When the user clicks on the button to run my demo, the parent frame sends a message to the child frame, which prints a message and sends another one back to the parent frame. Here are the essential bits from the code for the demo:
And a Happy New Year to all!
Over the summer, I participated in a hackathon called Story Hack (that’s me on the far right), run by an organization called Story Code, dedicated to “supporting, incubating and showcasing projects created by independent immersive and cross-platform storytellers.”
I wasn’t sure what that meant, but the project was really fun. It was actually kind of a two-weekend affair — the primary event was the second weekend, but there was an orientation on the first weekend for the core participants, and some members of the team had several more meetings during the week and actually shot a video.
Unlike most hackathons, this one was focused on storytelling, and was held at Lincoln Center. I get the feeling Story Code is made up mostly of film people who are trying to look at the big picture and figure out what the next dominant incarnation of the art of storytelling will look like, as film slowly morphs into its successor. But maybe that’s just me.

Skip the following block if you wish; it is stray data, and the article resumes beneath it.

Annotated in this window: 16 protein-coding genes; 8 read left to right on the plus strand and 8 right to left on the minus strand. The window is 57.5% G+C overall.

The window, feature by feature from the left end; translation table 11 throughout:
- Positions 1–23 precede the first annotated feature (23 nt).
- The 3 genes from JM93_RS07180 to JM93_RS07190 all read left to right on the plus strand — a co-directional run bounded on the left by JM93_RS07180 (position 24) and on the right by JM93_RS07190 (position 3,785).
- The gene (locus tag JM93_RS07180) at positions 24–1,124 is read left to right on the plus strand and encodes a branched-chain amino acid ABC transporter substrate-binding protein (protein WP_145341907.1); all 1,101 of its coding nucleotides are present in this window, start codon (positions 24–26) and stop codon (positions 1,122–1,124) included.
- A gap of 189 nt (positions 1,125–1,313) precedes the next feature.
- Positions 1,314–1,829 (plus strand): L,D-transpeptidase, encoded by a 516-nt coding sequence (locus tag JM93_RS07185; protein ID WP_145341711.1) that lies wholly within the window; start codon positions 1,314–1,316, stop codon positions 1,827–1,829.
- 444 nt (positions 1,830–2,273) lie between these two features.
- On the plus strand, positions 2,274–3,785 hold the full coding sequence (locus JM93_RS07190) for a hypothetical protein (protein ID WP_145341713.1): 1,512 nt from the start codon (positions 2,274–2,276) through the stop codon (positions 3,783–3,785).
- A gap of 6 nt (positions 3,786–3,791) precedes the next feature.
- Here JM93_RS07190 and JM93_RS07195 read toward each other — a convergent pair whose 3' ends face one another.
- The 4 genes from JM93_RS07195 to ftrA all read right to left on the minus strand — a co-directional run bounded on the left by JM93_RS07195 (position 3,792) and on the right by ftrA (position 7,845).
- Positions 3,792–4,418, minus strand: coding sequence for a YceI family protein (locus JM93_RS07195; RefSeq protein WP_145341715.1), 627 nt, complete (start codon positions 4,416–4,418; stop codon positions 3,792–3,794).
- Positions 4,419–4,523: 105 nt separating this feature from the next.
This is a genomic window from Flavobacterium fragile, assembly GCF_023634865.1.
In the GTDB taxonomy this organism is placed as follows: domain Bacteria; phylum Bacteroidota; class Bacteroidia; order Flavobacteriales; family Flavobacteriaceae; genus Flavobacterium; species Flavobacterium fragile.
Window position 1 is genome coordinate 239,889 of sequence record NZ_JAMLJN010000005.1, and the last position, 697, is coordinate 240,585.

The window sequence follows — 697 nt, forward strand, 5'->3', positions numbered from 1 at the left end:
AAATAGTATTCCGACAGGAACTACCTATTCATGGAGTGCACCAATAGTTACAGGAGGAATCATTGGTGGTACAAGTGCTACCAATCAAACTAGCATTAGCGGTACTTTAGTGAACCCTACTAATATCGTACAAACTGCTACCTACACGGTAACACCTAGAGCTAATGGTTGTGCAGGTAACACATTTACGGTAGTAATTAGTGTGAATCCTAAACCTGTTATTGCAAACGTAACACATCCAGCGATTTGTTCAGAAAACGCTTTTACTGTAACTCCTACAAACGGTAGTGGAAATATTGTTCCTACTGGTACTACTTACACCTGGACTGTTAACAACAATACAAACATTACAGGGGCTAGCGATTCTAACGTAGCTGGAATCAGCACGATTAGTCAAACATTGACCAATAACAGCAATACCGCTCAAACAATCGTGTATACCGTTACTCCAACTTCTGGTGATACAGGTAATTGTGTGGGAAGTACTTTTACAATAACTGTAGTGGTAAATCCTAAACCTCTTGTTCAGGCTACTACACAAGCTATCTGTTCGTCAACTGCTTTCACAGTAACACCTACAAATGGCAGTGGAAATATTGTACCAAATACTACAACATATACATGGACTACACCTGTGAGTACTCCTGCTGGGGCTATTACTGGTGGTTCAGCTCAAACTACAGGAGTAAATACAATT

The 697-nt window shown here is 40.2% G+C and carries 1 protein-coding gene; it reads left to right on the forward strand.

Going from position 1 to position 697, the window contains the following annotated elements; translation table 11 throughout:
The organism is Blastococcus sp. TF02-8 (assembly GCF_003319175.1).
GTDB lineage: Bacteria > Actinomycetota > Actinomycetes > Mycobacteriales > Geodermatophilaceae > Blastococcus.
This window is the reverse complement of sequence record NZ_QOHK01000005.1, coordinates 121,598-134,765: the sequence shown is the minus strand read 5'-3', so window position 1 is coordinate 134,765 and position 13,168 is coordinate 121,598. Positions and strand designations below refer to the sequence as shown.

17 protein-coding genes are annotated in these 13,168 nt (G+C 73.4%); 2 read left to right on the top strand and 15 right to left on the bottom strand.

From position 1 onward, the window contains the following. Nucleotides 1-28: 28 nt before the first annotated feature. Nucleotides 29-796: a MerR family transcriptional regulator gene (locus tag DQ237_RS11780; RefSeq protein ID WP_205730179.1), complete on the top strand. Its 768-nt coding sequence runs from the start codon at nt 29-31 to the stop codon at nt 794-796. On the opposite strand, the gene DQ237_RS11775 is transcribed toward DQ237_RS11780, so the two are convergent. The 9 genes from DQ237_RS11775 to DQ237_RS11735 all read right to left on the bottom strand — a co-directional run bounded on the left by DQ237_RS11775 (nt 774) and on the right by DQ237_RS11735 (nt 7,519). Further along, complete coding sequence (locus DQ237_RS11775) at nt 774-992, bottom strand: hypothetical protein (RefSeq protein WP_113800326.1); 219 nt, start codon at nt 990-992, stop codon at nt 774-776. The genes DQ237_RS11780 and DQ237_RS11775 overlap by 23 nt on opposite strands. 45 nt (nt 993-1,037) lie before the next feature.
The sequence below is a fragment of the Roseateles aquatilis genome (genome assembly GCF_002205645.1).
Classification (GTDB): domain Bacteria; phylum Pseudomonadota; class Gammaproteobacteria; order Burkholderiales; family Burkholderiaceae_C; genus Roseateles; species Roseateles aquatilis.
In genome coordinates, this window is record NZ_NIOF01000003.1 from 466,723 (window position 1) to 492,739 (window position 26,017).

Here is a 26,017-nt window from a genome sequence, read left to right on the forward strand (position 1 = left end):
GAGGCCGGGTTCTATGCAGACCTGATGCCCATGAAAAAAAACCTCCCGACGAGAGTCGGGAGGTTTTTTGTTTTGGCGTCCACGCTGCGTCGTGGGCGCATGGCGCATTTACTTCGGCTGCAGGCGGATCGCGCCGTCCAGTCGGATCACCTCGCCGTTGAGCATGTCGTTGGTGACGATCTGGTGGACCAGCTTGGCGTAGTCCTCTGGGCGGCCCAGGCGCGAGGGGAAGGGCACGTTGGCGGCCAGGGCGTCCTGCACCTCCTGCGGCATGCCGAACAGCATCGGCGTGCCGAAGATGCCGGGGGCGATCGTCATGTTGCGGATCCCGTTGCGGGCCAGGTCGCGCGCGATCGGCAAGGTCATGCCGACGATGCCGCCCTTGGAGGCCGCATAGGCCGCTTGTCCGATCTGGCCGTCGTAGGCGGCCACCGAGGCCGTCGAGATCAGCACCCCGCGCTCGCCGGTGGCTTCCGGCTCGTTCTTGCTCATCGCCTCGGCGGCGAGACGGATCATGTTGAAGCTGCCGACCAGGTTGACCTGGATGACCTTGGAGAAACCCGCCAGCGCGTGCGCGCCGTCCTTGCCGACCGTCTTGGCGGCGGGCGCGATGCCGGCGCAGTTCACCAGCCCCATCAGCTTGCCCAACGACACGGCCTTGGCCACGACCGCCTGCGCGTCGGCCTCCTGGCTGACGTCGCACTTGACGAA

Because it was all about narrative and the use of different platforms to tell a story, some amount of theatricality was encouraged, but most teams still made their presentations more like pitches for products that had not been completely built yet. Ours was a show from beginning to end, complete with a post-apocalyptic storyline with MCs, a hilarious website (futuremate.us), a Twilio setup that connected random members of the audience to each other in conference calls (front-end manifestation at futuremate.us/speed_date.html — it’s a little buggy but you can see what it was supposed to do, and it went by quickly during the presentation so it served its purpose), and then a giant mutant zombie puppet as a deus ex machina at the end (operated by me).
We won the first prize of $1,000. Many of our competitors’ tech elements were as impressive as ours, but only we were in character during our entire presentation.